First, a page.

More coffee, less caffeine: Intel 9th ​​Gen (part 4)

Original author: Ian Cutress
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Power consumption

What is TDP, that is the question

Note. When we initially posted this page, we published the test results on the motherboard ASRock Z370. Later we discovered that the voltage supplied by the motherboard was noticeably higher than expected. We had to do the job again using an MSI MPG Z390 Gaming Edge AC motherboard, which does not have this problem.

As was shown above, Intel has indicated each of the new processors Thermal Design power of 95 watts. This magic number remains unchanged, although the main processors have managed to grow over the past two years. Such "stability" angered and became a chagrin for many users.

According to Intel’s own definitions, TDP is a measure of the cooling power required to keep the processor running at the base frequency. In this case, if the user provides a heat removal of 95 W, he is quite realistic to get only 3.6 GHz on the latest Core i9-9900K. This “magic” TDP value does not take into account the operation at the turbo frequency in principle. Even though a full-core turbo (for example, 4.7 GHz in this case) requires much more cooling than the indicated 95 watts.

To give its specifications some meaning, Intel uses a series of indicators called “Power Levels”: PL1, PL2, and PL3.

This slide is a little overloaded with information, so we need to focus on the graph on the right. This is a power versus time graph.

Here we have four horizontal bottom-up lines: the cooling limit (PL1), the constant power supply (PL2), the battery limit (PL3) and the power limit.

The bottom line, the cooling limit, is actually the TDP value. Here the power (and frequency) is limited by cooling. This is the lowest stable frequency for cooling, so TDP = PL1 as a whole. This is our 95 W value.

The value PL2, or continuous power supply is a mode of operation with the turbo on. This is the maximum stable power that the processor can deliver until we start to face thermal problems. When the chip goes into turbo mode, even for a short time, this is the part of the graph that we are looking at. The PL2 value can be set by the system manufacturer, but Intel has its recommended PL2 values.

In our case, for the new 9th generation Core processors, Intel has set the PL2 value to 210 watts. This is, in fact, the heat dissipation power required to achieve maximum turbo on all cores, for example, 4.7 GHz on an eight-core Core i9-9900K. Thus, users can completely forget about the 95 W TDP when it comes to cooling. If the user wants to receive the promised (peak) frequencies from the processor, it is time to invest in something capable of cooling for real.

Fortunately, we can test all this in our testing capacity.

For testing, we use POV-Ray as a load generator, and then take the values ​​from the registers to determine the CPU power. This software method for most platforms involves the separation of power consumption between the cores, DRAM and the power of the entire chip. Many users find this method not entirely accurate, but compared to testing the system, it provides good accuracy by displaying the value without power loss. Most importantly, it forms the basis for determining the power values ​​used inside the processor for its own functions.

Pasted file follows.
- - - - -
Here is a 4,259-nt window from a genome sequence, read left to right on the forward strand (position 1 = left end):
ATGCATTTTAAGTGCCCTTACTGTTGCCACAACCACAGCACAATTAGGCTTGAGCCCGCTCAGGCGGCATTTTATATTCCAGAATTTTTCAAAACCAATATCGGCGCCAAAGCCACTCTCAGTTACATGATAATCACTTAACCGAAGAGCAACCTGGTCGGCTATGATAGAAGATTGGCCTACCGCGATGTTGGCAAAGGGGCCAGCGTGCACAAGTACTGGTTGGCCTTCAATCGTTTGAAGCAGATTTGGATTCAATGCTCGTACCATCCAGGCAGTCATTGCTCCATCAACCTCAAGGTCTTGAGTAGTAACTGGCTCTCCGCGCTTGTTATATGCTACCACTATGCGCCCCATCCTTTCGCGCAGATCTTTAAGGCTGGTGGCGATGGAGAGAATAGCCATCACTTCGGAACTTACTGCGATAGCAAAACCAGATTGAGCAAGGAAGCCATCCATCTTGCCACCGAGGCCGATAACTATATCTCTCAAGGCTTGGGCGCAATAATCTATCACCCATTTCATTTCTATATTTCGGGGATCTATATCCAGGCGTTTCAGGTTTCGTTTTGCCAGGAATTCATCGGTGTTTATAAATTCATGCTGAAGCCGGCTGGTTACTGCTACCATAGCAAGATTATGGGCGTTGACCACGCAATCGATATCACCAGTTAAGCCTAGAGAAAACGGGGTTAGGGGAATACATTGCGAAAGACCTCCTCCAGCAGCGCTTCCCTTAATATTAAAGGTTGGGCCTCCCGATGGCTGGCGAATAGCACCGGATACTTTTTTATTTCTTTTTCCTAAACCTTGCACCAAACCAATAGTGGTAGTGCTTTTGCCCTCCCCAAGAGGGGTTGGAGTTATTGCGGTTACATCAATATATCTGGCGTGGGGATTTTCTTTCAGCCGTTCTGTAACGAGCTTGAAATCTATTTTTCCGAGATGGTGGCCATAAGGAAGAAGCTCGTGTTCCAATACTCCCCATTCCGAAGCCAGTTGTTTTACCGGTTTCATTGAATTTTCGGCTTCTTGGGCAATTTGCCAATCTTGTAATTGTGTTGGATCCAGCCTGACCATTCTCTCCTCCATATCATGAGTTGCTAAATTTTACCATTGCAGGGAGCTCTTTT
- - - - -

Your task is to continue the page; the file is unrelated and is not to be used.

Let's start with a simple one: maximum processor power

Speaking of two new Intel processors that we tested, they both go far beyond their TDP, but do not reach PL2. At this level, the processor uses all cores and threads at the maximum possible turbo frequency. Both values: 168.48 W for i9-9900K, and 124.27 W for i7 = 9700K are much higher than the TDP rating mentioned above.

If users are interested, when testing on 4 cores / 4 threads and a frequency of 3.0 GHz, the Core i9-9900K showed a consumption of only 23 watts. Doubling the cores and adding another 50% + to the frequency leads to an almost 7-fold increase in energy consumption. When Intel starts to produce these frequencies, his appetite grows.

If we look at 9900K in context: how much energy is consumed when we load threads, the results look very linear.

But what happens when you download two threads to the core at once. The processor gradually adds power to the cores when assigning threads. We load the threads, and we see almost linear results.

Compared to the other two “95 W” processors, we see that the Core i9-9900K adds more power when loading each new core. Despite the fact that Intel officially provided three identical TDP values: 95 W, and the same PL2 = 210 W, there are obvious differences due to the fixed turbo tables built into each BIOS.

That is, TDP is pointless? Yes, but there is a solution.

If you think that TDP is the maximum power consumption of the processor under default scenarios, then yes, TDP is meaningless, and technically this has been the case for several generations. However, in the era of quad-core processors, most of them did not reach the TDP rating even at full load. This became possible only after we began to use processors with a large number of cores on the same or higher frequency. At the same time, the TDP indicator became something problematic and strange.

But do not worry, there is a solution. Or, at least, I want to offer it to both Intel and AMD, hoping to interest the manufacturers. The solution is to offer two TDP ratings: TDP and TDP-Peak. The Intel lingo is the PL1 and PL2, but the TDP-Peak simply takes into account the “all-nuclear” turbo. It should not be guaranteed (as at the moment, turbo mode), but it should be an indication of the cooling power that the user must set if he wants to get full performance. Otherwise, users are forced to act at random.


Due to the updated thermal interface between the processor and the heat sink - the transition from paste to soldering, Intel suggests that new processors should become more overclocked than previous generations were. We only had time to test the Core i9-9900K and i7-9700K, we will consider them.